McKinsey has published a good summary of the options for improving our energy efficiency that exist (already) for homes, commercial, and industrial settings: US Energy Savings: Opportunities and Challenges.
Essentially they divide homes, commercial and industrial settings between infrastructure and process demands (in homes, it's shell and HVAC versus devices and lighting) and consider the capital investment required and the net present value of the savings from EE investments in each of these areas.
The article also does a nice job pointing out some some of the barriers associated with EE retrofits and improvements. They don't address the principal/agent problem (someone creates the energy demand, someone else pays for it) but otherwise capture many of the key barriers.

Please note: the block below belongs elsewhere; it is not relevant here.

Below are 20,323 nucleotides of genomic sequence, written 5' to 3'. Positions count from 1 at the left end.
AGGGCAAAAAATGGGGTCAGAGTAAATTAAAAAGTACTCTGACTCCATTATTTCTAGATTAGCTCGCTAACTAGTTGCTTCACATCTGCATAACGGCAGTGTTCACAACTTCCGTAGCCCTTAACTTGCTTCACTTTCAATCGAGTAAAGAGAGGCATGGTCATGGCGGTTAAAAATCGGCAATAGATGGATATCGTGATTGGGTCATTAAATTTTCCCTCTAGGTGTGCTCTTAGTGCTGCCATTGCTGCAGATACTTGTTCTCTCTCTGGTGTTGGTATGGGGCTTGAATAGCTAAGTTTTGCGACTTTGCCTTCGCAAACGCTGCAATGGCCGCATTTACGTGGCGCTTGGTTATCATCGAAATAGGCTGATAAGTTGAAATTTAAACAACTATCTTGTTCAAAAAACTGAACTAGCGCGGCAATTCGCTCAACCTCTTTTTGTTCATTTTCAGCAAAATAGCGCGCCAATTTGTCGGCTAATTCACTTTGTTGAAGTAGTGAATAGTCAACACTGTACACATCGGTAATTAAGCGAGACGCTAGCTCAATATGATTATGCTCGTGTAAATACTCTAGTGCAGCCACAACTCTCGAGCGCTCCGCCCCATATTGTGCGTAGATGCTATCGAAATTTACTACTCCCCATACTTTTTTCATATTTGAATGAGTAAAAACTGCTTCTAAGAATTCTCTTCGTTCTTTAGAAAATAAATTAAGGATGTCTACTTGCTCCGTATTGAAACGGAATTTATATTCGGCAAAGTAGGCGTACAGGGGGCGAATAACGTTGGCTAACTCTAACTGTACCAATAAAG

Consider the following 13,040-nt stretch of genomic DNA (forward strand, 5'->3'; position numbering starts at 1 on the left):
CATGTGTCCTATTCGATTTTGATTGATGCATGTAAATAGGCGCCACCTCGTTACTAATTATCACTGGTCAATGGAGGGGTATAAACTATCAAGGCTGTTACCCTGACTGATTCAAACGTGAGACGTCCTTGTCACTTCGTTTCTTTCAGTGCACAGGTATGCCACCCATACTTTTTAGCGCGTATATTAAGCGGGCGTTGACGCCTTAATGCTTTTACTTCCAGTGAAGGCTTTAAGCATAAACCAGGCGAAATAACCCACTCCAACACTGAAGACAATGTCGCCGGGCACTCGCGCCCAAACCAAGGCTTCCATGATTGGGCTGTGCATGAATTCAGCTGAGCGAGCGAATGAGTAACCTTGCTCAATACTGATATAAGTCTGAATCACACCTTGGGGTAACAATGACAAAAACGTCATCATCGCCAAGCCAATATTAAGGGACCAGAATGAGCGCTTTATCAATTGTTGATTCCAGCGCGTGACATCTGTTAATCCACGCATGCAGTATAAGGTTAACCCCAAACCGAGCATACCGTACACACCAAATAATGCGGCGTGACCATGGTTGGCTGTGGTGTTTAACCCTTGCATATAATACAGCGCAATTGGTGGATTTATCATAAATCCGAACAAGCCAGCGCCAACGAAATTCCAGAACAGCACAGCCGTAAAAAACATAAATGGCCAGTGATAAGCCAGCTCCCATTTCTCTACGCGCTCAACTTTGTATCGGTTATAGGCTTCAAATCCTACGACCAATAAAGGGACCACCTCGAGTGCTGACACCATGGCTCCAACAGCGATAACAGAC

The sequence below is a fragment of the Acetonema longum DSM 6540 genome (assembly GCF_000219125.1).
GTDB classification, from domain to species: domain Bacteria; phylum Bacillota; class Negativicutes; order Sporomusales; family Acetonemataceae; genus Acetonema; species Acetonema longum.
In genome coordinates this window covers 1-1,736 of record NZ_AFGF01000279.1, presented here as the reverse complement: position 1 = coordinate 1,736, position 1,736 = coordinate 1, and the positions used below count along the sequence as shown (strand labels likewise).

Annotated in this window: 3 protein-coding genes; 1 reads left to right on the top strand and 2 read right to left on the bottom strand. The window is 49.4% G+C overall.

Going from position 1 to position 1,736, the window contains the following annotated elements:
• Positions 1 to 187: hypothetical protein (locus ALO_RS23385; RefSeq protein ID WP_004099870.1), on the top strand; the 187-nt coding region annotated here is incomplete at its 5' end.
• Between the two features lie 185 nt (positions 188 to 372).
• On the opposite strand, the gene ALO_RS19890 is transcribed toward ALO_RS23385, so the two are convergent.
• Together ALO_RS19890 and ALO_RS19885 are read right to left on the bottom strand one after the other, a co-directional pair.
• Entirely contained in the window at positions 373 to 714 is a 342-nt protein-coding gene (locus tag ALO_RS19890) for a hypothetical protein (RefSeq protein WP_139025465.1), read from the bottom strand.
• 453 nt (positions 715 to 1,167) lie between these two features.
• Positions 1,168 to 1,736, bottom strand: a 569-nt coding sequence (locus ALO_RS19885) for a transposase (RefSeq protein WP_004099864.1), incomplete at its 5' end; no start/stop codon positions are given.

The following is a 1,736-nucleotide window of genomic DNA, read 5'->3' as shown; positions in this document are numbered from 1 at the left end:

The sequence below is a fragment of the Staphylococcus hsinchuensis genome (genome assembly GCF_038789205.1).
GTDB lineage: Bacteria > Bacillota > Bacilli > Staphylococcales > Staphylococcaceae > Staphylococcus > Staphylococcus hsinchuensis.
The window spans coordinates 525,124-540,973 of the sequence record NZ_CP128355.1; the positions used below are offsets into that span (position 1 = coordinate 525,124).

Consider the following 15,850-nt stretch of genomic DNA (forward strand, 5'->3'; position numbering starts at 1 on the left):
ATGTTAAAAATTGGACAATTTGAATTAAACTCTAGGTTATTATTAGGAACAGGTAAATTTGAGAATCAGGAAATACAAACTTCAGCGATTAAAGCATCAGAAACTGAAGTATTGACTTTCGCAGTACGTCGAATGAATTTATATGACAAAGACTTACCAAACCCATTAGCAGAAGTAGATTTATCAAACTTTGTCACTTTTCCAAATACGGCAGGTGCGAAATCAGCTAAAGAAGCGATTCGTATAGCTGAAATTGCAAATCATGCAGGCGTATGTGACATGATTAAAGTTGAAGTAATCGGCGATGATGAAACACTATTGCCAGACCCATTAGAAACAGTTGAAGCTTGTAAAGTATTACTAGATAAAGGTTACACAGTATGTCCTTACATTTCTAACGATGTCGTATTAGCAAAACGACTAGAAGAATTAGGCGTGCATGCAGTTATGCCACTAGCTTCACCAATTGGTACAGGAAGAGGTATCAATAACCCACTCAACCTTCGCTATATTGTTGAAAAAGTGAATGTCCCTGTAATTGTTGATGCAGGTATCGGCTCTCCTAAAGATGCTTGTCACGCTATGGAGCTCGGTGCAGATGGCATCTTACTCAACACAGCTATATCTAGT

Of particular note is that, while energy efficiency improvements are the most cost-effective, technologically mature, and easiest to scale of our options, they also address the most fragmented and embedded of our markets. The solutions all require coordinated efforts between researchers, entrepreneurs, investors, and policy makers.
These are not problems that will be solved by two guys in a garage, jet-setting venture capitalists, or federal policy makers acting alone. Much of the coordinated effort will have to happen at the local and state levels—in the forms of financing, utility initiatives, business incentives, and building codes and standards.